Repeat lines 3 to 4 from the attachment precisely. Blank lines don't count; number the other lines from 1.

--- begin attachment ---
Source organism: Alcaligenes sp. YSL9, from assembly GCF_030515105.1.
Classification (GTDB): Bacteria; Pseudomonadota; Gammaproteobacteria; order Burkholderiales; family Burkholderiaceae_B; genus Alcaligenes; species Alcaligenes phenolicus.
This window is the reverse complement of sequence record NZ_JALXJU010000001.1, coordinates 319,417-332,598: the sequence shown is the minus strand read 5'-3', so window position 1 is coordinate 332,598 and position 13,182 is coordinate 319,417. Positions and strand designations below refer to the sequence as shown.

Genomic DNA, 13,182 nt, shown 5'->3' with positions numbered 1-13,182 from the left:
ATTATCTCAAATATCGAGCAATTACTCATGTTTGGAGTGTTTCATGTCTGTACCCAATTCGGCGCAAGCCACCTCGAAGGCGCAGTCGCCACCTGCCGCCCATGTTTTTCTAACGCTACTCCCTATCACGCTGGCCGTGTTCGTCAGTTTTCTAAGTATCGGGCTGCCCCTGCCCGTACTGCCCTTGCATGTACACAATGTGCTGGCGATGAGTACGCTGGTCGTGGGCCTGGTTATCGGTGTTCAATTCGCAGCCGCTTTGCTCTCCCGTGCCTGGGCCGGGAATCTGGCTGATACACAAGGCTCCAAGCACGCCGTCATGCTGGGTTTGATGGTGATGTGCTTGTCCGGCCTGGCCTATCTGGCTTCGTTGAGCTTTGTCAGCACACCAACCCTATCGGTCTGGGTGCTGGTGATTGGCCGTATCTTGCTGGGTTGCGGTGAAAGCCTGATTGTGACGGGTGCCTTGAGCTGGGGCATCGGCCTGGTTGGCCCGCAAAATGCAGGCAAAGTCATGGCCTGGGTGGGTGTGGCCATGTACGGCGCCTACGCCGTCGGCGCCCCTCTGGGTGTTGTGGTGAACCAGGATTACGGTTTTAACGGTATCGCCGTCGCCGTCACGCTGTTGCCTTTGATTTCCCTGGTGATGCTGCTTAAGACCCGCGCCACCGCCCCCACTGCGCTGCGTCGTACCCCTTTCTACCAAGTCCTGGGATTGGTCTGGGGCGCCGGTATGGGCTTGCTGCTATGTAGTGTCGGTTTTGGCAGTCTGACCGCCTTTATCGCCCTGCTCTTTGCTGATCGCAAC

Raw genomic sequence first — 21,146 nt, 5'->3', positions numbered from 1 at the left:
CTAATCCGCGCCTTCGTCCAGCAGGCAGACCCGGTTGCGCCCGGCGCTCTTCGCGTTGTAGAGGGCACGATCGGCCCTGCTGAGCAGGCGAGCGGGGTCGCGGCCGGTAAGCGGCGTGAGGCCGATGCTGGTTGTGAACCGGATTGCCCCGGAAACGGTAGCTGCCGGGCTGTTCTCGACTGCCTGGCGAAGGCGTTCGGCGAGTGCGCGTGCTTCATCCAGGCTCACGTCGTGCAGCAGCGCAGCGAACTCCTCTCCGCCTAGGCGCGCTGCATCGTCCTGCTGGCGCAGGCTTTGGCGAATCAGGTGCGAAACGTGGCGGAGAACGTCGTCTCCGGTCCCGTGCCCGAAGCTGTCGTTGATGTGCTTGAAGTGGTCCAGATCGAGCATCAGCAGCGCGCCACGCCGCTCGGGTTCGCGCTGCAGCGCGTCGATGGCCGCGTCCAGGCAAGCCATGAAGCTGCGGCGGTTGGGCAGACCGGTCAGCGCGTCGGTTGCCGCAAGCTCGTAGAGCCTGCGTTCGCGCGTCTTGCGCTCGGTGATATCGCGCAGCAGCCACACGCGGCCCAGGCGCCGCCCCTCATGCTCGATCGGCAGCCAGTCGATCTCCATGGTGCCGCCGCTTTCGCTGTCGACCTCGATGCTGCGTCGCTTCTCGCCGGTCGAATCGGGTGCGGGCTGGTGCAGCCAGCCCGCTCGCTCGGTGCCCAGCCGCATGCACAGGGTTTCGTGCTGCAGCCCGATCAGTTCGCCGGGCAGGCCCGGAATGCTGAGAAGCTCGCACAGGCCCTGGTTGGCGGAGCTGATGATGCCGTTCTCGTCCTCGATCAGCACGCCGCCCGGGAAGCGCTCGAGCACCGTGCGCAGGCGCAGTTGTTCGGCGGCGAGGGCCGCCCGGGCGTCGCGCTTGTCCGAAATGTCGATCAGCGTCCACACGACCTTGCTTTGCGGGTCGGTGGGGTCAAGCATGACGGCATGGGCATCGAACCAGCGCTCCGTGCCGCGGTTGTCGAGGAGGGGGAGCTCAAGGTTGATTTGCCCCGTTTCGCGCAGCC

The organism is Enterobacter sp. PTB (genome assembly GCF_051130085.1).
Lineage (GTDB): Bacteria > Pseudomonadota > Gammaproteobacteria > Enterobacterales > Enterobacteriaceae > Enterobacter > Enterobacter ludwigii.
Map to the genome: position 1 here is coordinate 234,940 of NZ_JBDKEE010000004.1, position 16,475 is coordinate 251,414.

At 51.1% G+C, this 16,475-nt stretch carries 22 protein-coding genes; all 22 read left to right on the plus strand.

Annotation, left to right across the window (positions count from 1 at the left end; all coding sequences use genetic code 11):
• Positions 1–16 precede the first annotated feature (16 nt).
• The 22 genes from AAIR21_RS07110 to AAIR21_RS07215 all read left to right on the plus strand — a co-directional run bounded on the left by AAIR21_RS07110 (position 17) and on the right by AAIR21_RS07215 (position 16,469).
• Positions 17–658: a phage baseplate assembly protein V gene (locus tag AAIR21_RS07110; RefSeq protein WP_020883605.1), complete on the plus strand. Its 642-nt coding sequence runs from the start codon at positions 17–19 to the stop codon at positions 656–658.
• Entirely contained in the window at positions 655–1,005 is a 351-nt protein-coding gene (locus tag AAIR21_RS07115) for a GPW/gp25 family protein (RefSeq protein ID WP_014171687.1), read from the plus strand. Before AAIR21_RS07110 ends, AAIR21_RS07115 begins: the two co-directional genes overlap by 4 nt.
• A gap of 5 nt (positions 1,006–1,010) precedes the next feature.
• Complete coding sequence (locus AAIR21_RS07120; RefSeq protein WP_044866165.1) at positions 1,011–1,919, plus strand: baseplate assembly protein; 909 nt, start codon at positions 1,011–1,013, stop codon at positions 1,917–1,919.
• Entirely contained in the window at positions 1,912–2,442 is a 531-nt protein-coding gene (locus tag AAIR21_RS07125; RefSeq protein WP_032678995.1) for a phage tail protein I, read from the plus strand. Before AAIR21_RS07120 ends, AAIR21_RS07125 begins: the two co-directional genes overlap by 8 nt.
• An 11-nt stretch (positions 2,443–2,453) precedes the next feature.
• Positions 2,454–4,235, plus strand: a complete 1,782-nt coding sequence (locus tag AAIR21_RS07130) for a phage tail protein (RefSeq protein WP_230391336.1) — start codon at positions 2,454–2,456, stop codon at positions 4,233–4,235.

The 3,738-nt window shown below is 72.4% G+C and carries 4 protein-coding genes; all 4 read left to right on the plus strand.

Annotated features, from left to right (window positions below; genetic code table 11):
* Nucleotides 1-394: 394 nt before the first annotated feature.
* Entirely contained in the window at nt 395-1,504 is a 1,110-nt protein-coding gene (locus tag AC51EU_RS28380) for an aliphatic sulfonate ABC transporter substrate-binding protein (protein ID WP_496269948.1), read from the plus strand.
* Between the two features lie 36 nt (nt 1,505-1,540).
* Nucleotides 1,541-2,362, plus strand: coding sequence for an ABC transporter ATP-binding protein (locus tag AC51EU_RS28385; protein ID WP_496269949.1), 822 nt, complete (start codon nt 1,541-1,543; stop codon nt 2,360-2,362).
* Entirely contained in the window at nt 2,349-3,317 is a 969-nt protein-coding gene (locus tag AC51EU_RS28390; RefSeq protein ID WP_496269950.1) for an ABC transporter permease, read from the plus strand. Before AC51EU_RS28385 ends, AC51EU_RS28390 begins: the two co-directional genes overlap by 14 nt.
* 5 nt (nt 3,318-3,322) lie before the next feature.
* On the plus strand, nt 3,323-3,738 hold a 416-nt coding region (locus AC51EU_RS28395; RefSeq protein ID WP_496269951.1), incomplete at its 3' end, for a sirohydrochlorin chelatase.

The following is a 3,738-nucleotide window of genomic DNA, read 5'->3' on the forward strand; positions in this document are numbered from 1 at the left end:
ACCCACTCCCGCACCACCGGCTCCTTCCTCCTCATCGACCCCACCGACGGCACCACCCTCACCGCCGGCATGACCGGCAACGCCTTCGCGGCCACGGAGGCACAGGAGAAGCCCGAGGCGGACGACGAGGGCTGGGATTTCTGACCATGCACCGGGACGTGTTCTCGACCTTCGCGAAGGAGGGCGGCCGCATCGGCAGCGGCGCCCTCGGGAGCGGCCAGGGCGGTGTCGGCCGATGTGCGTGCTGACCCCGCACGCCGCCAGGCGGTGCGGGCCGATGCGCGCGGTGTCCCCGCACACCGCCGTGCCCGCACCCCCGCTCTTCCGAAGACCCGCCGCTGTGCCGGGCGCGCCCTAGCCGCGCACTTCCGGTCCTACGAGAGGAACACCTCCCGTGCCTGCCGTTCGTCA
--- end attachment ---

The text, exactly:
This window is the reverse complement of sequence record NZ_JALXJU010000001.1, coordinates 319,417-332,598: the sequence shown is the minus strand read 5'-3', so window position 1 is coordinate 332,598 and position 13,182 is coordinate 319,417. Positions and strand designations below refer to the sequence as shown.

Genomic DNA, 13,182 nt, shown 5'->3' with positions numbered 1-13,182 from the left: